- "I believe you're going to find it in the courts almost immediately," says the Iowa Republican. "It contravenes the power of the purse" of Congress.
- Declaring a national emergency could give the president the ability to use the military to build the wall instead of getting approval from lawmakers.
- Sen. Grassley argues for a deal: "We have so many senators and a lot of House members that have already supported 650 miles of fence" in the past.
President Donald Trump should not declare a national emergency over illegal immigration in order to bypass Congress to get his long-promised wall along the U.S.-Mexico border, Sen. Chuck Grassley, a veteran Republican from Iowa, told CNBC on Friday.
Declaring a national emergency could give the president the ability to use the military to build the wall instead of getting Congress to approve funding for it.
Trump wants about $5.7 billion for border security, including about 234 miles of new barriers. Democrats, who now control the House, have refused to allocate any money that goes to the building of any more walls or fences along the U.S. southern border.
Grassley said in a "Squawk Box" interview that "I believe you're going to find it in the courts almost immediately. And the courts are going to make a decision" if Trump declares an emergency. Grassley said the quicker the Supreme Court could make a decision on the matter should it come to pass the better.
"The president is threatening emergency action, a national emergency declaration. I don't think he should do that. I think it's a bad precedent. And it contravenes the power of the purse that comes from the elected representatives of the people," said Grassley, who was elected to Congress in 1974 and the Senate in 1980.
On Wednesday, Trump said he will "probably" declare a national emergency if a wall deal can't be worked out.
"If today, the national emergency is border security ... tomorrow the national emergency might be climate change," said the Florida lawmaker, referring to climate change as an issue that's near and dear to Democrats and anathema to Republicans.
Both Trump and Democrats have been digging in on their wall positions, leading to a partial government shutdown, now in Day 21. On Friday, the shutdown tied the 1995-96 closure during the Clinton administration as the longest ever. Also Friday, more than 800,000 federal workers were starting to miss paychecks.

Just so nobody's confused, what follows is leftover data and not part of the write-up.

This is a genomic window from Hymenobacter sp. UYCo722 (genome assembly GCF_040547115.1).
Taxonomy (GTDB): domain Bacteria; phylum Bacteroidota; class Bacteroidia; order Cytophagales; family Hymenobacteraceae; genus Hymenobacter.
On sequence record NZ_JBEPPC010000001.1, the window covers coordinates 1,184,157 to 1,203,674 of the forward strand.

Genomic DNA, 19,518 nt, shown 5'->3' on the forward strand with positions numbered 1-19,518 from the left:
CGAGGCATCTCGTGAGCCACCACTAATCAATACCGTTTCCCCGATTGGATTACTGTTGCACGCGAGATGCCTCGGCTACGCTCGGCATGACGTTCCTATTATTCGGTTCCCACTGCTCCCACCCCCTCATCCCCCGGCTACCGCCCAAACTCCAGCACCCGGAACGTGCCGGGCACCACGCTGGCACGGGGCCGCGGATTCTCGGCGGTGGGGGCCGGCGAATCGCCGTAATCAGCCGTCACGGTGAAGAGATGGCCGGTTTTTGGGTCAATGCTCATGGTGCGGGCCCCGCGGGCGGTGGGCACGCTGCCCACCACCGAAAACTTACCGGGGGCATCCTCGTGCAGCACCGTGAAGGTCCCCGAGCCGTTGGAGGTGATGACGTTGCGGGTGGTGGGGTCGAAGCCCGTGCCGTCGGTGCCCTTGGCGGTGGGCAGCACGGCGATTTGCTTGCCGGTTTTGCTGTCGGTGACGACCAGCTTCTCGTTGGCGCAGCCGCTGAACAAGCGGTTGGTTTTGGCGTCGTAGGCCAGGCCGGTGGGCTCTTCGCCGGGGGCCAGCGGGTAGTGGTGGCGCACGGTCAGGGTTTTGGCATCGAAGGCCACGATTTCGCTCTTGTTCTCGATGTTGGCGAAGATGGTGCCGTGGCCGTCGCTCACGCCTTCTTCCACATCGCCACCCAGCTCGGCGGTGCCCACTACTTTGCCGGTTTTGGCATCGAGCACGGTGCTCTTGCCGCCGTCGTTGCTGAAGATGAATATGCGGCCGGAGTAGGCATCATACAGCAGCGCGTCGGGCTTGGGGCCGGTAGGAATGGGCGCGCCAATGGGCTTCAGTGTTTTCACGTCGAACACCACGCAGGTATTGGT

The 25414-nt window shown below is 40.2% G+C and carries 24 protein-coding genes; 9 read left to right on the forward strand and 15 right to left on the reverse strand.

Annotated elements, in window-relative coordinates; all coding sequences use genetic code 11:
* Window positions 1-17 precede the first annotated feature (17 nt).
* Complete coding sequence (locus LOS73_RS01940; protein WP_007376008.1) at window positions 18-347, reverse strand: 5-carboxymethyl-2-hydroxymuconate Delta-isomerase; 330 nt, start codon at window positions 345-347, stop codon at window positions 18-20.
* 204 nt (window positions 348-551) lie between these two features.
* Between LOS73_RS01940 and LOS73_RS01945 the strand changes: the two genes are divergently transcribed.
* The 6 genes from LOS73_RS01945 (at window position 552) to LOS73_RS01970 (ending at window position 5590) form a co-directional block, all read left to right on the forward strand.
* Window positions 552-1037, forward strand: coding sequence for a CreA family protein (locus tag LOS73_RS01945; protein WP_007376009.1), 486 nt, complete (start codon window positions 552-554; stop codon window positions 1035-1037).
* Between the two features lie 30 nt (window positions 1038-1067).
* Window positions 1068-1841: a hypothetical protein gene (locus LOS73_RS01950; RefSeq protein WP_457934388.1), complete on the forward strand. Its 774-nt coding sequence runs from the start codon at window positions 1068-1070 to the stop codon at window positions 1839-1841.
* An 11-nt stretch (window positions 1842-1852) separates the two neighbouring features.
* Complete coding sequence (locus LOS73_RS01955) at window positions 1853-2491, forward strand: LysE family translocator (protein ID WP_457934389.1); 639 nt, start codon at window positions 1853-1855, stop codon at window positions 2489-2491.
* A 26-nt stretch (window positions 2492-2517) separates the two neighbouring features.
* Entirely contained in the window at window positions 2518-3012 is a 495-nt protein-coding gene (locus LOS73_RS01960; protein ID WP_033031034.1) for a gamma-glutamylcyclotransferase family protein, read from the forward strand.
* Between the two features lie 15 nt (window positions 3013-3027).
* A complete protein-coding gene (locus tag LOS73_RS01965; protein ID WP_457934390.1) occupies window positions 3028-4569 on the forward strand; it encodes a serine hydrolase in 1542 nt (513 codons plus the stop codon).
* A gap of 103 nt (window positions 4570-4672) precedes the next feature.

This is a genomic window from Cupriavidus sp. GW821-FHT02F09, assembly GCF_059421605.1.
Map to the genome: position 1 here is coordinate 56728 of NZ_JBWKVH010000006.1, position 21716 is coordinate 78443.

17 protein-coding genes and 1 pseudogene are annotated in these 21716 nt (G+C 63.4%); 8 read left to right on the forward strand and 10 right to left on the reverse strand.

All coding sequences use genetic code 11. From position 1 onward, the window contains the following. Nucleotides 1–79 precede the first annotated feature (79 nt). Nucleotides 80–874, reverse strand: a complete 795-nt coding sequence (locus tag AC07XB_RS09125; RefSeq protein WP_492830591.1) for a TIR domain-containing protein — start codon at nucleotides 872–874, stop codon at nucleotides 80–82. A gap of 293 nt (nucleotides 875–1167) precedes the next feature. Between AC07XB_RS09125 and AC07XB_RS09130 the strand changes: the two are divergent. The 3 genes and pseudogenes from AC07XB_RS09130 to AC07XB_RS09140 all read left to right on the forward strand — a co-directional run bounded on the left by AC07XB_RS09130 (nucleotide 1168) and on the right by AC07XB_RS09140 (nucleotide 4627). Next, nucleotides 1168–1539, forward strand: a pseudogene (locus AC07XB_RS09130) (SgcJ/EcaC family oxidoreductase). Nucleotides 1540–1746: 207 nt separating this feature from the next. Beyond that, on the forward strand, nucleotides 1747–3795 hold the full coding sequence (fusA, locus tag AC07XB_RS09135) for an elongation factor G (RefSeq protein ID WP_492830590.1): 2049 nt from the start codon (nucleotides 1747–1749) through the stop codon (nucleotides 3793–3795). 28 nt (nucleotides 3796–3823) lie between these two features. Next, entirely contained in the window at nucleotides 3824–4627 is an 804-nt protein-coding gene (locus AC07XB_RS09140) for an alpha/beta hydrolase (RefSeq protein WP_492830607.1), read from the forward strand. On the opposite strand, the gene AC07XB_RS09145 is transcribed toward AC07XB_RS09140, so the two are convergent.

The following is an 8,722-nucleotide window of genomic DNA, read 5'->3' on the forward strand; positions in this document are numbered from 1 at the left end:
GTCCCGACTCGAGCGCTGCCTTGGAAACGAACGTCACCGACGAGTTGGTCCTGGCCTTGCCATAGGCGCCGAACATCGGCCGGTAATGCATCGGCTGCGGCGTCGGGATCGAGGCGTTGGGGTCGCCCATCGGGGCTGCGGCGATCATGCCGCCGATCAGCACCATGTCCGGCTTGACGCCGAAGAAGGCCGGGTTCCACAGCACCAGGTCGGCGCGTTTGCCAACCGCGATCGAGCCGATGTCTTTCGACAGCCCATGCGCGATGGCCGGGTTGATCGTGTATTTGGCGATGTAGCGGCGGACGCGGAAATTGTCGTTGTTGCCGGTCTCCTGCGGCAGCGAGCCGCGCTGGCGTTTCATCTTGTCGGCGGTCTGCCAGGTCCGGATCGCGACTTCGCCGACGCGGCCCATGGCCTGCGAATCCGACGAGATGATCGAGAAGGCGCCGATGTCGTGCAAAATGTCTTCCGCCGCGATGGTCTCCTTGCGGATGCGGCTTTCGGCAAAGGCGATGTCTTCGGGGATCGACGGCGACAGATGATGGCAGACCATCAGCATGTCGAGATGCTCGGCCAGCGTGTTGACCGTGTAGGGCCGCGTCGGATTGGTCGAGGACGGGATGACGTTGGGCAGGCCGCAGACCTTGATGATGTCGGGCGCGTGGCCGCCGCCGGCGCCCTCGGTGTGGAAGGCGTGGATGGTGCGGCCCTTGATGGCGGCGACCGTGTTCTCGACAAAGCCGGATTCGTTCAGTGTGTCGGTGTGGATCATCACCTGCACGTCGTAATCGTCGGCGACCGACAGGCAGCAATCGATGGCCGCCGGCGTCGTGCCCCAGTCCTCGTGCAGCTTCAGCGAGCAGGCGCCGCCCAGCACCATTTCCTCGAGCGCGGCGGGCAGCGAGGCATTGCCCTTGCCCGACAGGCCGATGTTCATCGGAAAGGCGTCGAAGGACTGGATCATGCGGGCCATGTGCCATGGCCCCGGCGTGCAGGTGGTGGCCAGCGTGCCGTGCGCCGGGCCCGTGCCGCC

Grassley, who once again takes on the chairmanship of the Senate Finance Committee, said, "I don't understand why there can't be a compromise here." He added, "We have so many senators and a lot of House members that have already supported 650 miles of fence" in the past.
As recently as 2013, Senate Democrats supported immigration legislation that called for border fencing to be built. That bill was stopped in the then-GOP controlled House. Democrats nowadays said the conditions were different then.
"Then you have Republicans supporting something that Democrats want to do, something about the DACA kids. Seems like there's plenty of opportunity here to compromise," Grassely said.
In negotiations with Trump to end the current shutdown, Democrats had agreed to some border wall funding as part of an ultimately scuttled deal to protect the so-called Dreamers, people who were illegally brought to the U.S. as children.
"You got to negotiate is the bottom line," said Grassely, who has spent more than four decades on Capitol Hill.
On the other side, House Majority Leader Steny Hoyer certainly agreed with Grassley that a deal needs to be made. But Hoyer, a Democrat from Maryland, told CNBC in a separate appearance Friday that Trump's proposed wall is not immoral, as many of his Democratic colleagues have called it. But he said it would be ineffective and a waste of money.
The border wall is "not a question of morality," said the Maryland Democrat. "For me, it's a practical issue. Is it effective? Will it work? Is it the best thing we can do to secure the border? Most of the people I talk to, including on the border, don't think it is."